The Pacific Community’s Take on the Government Shutdown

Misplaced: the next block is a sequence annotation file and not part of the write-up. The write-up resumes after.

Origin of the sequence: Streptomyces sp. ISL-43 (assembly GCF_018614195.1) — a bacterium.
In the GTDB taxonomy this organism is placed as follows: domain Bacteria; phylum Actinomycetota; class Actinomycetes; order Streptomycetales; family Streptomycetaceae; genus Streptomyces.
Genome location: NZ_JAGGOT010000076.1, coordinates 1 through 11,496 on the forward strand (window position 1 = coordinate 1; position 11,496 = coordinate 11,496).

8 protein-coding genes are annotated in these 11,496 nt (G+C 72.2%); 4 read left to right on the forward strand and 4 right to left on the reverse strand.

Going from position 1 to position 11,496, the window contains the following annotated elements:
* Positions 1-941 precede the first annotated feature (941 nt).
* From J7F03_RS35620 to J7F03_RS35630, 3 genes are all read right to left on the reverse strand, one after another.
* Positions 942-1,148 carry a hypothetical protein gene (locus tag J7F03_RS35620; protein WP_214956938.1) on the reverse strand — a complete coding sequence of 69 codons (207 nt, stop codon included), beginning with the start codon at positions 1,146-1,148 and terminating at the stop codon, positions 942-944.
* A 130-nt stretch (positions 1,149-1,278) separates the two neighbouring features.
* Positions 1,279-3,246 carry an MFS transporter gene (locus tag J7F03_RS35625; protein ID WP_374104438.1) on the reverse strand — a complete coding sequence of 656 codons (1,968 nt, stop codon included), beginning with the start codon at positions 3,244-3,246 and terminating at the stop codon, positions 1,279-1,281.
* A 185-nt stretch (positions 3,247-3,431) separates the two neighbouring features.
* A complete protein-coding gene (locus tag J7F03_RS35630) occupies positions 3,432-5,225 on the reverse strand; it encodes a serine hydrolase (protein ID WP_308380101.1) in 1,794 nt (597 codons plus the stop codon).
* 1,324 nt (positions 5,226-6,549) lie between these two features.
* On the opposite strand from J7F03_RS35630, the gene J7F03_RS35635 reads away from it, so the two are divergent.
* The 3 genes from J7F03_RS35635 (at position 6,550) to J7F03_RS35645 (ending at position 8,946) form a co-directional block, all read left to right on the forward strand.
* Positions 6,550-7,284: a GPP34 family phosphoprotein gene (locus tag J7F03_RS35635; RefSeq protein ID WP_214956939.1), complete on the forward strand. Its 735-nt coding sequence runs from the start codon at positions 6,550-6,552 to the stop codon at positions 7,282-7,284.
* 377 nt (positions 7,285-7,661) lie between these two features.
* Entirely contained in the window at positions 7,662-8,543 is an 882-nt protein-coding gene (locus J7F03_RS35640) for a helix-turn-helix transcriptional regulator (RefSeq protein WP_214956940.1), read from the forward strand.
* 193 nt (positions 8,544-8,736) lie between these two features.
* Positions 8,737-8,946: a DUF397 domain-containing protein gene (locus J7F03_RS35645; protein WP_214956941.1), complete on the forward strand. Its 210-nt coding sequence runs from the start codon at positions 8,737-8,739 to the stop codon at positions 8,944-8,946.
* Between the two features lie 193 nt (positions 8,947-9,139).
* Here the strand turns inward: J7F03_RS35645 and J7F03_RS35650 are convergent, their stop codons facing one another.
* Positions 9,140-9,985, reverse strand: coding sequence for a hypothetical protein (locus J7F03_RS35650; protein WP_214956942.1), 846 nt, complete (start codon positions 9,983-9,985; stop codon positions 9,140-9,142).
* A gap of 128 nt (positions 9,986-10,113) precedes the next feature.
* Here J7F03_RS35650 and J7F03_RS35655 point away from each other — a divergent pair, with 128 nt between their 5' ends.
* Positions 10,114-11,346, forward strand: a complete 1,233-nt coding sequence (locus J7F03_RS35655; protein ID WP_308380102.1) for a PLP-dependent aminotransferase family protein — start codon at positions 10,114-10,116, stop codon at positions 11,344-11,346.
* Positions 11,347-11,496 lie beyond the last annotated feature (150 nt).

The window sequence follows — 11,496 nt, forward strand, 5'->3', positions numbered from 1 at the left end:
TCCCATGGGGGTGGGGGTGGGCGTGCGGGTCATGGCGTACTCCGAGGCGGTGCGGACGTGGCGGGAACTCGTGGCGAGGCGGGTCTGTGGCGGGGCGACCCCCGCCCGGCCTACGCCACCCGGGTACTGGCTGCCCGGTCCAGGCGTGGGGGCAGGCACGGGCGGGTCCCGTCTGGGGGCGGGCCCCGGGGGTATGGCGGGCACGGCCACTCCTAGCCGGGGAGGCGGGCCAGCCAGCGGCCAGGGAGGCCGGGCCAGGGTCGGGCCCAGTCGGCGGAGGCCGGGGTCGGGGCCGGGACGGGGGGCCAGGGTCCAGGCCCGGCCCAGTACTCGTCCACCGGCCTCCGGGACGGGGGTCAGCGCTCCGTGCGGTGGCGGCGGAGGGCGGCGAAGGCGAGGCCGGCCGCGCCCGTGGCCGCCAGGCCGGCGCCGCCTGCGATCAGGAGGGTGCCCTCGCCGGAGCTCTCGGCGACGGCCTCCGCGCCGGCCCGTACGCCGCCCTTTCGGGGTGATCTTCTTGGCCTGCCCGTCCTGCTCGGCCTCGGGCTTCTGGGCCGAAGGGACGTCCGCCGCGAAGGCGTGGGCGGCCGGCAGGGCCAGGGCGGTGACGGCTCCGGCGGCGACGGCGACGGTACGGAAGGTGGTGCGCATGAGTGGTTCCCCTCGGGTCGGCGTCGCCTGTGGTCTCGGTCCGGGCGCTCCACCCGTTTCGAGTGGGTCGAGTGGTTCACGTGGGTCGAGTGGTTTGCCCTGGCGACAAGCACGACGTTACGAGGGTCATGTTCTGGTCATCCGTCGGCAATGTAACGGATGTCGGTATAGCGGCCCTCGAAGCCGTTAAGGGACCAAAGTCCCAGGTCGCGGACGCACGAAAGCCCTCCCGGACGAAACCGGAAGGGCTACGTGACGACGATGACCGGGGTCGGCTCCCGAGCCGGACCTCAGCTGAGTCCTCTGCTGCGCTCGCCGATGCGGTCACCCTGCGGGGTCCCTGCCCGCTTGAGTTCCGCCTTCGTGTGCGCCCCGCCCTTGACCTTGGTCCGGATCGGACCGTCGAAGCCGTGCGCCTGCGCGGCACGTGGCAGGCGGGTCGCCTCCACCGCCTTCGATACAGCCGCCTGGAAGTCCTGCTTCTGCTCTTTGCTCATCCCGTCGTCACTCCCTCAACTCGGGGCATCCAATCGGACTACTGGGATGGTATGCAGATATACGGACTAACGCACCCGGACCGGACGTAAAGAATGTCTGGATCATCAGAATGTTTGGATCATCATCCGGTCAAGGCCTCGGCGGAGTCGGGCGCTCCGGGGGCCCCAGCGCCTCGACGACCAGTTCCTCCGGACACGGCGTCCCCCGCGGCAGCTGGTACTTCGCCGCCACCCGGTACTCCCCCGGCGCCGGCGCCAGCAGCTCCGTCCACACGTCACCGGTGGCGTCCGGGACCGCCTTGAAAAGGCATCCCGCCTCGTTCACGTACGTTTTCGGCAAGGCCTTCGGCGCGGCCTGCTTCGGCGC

A disagreement over a portion of the financial budget that has to do with funding a wall between the United States and Mexico has caused severe gridlock in the White House leading to a government shutdown. As a result, federal employees have been working without pay for almost a month now. Essential sectors such as the Department of Agriculture, Department of Energy, and even the IRS are severely affected and consequently, tasks are not being completed. Because these workers are not being paid, these sectors depend completely on voluntary work. Thousands of workers are simply not showing up, thus significantly diminishing the labor force and slowing down tasks essential to our society. The government shutdown has slowed and even halted, in some cases, the processing of financial aid for many students and accessibility to documentation for international students. “The government shutdown has, undeniably, caused quite some issues for me. I am a green card holder going through the naturalization process. I had steps scheduled through the immigration office that have been pushed back, and then pushed even further back because of the government shutdown,” says one student, International Relations ‘21. “I cannot travel abroad or work right now, because my card expired, but I can’t get my card renewed because things can conflict with my naturalization process. It’s a very stressful and concerning time not only for me, but my family as well.” Other students are startled at the idea that the government could just shut down so suddenly. Many other countries have systems in place within their governments to prevent a shutdown like the one the United States is currently dealing with. “The whole idea that the government could just shut down like this is pretty strange to me,” says Erick Nolasco, Sport Pedagogy ‘21. “When I lived in Mexico, even with all of the problems the government goes through, I’ve never heard of it completely shutting down like it does here. I can’t even imagine how angry government employees must be for having to work without pay, all because the president wants to build a wall.” The government shutdown has also sparked debate over who is at fault: Congress or the president. According to Political Science Professor Dan O’Neill, Trump is the one to blame. “The president wanted something that wouldn’t pass, so he decided to hold the government hostage in order to get it,” he says. “Politically I don’t see a compromise coming in the future because the Democrats can’t allow a wall and Trump can’t not allow a wall. Because Trump ran [for election] on the idea of having a physical barrier, he can’t back down from that now, even if it’s not the best thing for protecting our borders.” The government has resumed functionality as a result of a temporary truce between Congress and the president. Nevertheless, Trump warns that if he does not get his wish to build a wall by February 15th, the government will close once again. While some believe that this may not be the best decision for the president considering the fact that his ratings in the polls have dropped significantly since the shutdown first began, others believe that he may be left with little choice but to do everything in his power to follow through with his promise.